The Gulf Coast has seen major increases of pipeline capacity in such recent projects as Midcontinent Express and the Southeast Supply Header, but even more are on the way. Many of them are aimed at serving the production needs of such prolific plays as the Haynesville (northwest Louisiana and East Texas) and Fayetteville (Arkansas) shales.

The Energy Information Administration (EIA), which said 2008 was the most active pipeline construction period in a decade (see NGI, Oct. 5), described the Southeast/Gulf of Mexico-area additions as “massive.” It added that capacity increases of 22.6 Bcf/d in this region “were three times the level of the previous year, while the 1,382 miles of new pipeline [were] nearly double the previous year’s addition of 700 miles of pipeline. The estimated cost of the infrastructure additions was $3.3 billion, compared with the 2007 total of $2.5 billion.”

EIA went on to say that while 2008 saw the most pipeline construction in a decade, 2009 was expected to come in second only to 2008.

This year there’s “not a ton of them [new expansions] like in the last couple of years, but still quite a few,” said Bentek Energy analyst Rocco Canonica. However, he cautioned that some of the proposed projects may eventually fall by the wayside because of competition. Also, expected growth in 2011 looks lighter in capacity than in the two preceding years, he said.

Much of the new infrastructure will be designed to tap the booming Haynesville Shale resource play, which several analysts believe may become the fastest growing shale play to date in the Lower 48 states.

There are still new projects being announced. Near the end of last month affiliates Enterprise Products Partners and Duncan Energy Partners said their Acadian Gas intrastate line will be extended into northwest Louisiana to give Haynesville producers more market access using Acadian’s existing 1,000-mile system in South Louisiana with connections to nine major interstate pipes (see NGI, Nov. 2). The Haynesville Extension would transport up to 1.4 Bcf/d and also connect with Acadian’s affiliated Cypress Gas Pipeline. The extension is expected to be in service in September 2011.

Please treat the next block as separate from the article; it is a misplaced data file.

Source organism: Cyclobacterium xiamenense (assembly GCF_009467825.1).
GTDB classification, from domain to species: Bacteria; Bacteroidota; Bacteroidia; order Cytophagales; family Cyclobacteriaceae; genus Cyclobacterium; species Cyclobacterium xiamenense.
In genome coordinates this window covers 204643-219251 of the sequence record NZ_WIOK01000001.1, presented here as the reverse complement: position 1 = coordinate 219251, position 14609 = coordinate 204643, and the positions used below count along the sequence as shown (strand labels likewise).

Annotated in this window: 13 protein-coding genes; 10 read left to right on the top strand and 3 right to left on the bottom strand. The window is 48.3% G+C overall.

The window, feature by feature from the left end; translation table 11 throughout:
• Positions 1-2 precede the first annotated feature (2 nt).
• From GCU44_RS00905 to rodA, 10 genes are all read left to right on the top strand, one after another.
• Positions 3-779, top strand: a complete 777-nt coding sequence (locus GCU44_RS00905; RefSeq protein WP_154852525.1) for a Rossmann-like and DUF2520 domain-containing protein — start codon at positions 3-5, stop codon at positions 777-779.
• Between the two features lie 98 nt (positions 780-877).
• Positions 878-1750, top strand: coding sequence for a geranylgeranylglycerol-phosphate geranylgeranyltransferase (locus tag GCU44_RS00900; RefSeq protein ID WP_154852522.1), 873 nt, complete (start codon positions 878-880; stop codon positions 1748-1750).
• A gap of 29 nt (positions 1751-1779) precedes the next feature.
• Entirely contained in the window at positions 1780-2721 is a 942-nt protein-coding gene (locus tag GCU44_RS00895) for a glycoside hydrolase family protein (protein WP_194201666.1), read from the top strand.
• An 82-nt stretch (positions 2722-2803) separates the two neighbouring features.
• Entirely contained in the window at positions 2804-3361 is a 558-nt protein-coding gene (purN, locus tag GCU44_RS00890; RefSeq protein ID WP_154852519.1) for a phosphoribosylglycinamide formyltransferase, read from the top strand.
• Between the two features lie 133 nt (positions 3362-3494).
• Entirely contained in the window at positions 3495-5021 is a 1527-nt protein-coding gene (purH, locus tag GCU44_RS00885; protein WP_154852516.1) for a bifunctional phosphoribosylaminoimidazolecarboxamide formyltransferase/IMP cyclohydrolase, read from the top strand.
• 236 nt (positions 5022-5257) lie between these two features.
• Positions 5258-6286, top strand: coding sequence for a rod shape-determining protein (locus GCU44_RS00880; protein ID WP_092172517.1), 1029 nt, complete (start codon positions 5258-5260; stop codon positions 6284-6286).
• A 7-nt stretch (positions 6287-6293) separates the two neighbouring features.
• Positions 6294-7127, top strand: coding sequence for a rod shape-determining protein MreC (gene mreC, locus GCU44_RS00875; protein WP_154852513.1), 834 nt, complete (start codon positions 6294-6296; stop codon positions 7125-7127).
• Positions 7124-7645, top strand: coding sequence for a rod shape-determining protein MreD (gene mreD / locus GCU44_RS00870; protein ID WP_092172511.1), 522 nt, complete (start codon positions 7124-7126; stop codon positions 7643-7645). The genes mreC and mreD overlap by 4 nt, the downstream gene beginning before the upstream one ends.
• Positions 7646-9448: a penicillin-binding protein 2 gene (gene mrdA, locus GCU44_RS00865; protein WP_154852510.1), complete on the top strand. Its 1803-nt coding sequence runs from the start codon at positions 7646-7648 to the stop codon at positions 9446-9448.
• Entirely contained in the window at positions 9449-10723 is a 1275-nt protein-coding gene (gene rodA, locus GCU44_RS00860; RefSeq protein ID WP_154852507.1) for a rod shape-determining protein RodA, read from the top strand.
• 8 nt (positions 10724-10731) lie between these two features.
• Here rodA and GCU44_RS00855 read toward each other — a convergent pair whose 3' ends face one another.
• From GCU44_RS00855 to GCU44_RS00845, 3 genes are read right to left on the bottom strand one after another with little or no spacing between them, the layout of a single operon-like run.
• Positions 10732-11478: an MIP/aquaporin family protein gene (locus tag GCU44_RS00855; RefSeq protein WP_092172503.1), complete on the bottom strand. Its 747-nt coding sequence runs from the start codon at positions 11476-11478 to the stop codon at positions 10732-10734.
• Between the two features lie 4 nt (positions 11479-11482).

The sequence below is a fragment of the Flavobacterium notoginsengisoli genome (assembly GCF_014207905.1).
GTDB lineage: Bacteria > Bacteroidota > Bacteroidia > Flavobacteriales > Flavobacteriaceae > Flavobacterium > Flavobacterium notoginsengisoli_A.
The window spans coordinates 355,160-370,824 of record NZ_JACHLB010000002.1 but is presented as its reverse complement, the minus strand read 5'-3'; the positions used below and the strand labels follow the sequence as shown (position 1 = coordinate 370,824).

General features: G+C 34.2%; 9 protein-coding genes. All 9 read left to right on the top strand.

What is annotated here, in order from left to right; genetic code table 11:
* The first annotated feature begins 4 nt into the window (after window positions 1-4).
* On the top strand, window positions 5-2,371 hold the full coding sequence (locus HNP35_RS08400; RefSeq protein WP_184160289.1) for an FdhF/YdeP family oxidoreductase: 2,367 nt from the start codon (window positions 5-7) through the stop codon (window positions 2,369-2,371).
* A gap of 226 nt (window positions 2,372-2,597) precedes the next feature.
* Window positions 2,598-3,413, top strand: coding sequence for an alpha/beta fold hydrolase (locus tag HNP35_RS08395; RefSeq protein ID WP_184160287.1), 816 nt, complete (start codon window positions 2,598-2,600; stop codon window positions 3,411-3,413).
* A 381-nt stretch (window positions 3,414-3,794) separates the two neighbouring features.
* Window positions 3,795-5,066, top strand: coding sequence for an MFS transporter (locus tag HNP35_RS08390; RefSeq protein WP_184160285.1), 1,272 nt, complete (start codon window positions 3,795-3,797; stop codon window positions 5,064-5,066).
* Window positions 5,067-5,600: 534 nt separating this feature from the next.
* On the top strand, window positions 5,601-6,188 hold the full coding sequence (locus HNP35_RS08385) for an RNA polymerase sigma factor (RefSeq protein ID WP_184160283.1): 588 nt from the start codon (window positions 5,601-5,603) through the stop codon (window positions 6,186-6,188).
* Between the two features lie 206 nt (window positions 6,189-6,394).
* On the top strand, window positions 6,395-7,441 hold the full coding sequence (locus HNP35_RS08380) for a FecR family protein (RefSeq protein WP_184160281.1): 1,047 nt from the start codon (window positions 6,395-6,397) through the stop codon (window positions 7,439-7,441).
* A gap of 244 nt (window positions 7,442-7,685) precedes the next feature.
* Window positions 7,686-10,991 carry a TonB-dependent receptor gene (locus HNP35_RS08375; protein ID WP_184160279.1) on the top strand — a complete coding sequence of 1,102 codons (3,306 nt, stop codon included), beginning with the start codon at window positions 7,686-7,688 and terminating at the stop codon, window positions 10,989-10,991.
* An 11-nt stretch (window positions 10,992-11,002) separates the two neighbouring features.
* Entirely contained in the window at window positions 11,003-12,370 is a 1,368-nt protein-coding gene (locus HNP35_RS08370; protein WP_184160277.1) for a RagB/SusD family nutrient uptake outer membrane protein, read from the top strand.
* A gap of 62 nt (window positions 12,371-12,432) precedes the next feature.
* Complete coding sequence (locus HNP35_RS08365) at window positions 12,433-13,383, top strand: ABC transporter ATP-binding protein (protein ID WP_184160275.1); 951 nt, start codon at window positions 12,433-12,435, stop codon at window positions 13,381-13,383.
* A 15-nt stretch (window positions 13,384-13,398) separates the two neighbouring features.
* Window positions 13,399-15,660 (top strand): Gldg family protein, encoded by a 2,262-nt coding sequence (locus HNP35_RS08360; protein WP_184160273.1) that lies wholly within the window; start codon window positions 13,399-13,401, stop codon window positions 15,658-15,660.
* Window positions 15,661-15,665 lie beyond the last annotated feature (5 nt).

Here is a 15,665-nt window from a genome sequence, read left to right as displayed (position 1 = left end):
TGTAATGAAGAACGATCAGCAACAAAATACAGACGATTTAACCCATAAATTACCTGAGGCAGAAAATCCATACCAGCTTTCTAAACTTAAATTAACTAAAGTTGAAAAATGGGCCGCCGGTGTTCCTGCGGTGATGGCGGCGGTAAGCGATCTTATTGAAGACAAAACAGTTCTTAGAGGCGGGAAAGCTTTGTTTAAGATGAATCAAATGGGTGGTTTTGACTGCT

The most immediate addition on tap is the $1.1 billion Haynesville Shale Expansion of the Regency Intrastate Gas System (RIGS) in North Louisiana by Regency Energy Partners (see NGI, Sept. 15, 2008). At the time of the project’s announcement the company said it had letters of intent from anchor shippers covering about 76% of the project’s long-term capacity. However, in a hint of concern about potential overbuilding in the area, Regency cut back on its plans for the Haynesville expansion only about a month after announcing it, citing the market turmoil that was occurring in late 2008 (see NGI, Nov. 17, 2008). The project would retain more than 1 Bcf/d of the originally planned 1.45 Bcf/d capacity while cutting its cost to around $650 million, excluding capitalized interest and labor costs, said CEO Byron Kelley.

But the company was not through enhancing its Haynesville position. In September Regency announced the $47 million Red River Lateral extension of the Haynesville Shale Expansion, which would increase RIGS capacity by about 100,000 MMBtu/d (see NGI, Sept. 21a). The Red River Lateral would reach farther southwest to the west side of the Red River into Red River Parish, LA, an area considered to be one of the richest and most active in the Haynesville Shale, Regency said.

Both the expansion and lateral are expected to be in service by the end of this year, said spokeswoman Elizabeth McCormick.

Regency also announced in September the Logansport Expansion, which would add about 300 MMcf/d of capacity to its Nexus Gathering System in North Louisiana for delivery to CenterPoint’s Line CP (see NGI, Sept. 14a). Logansport completion is anticipated in early 2010.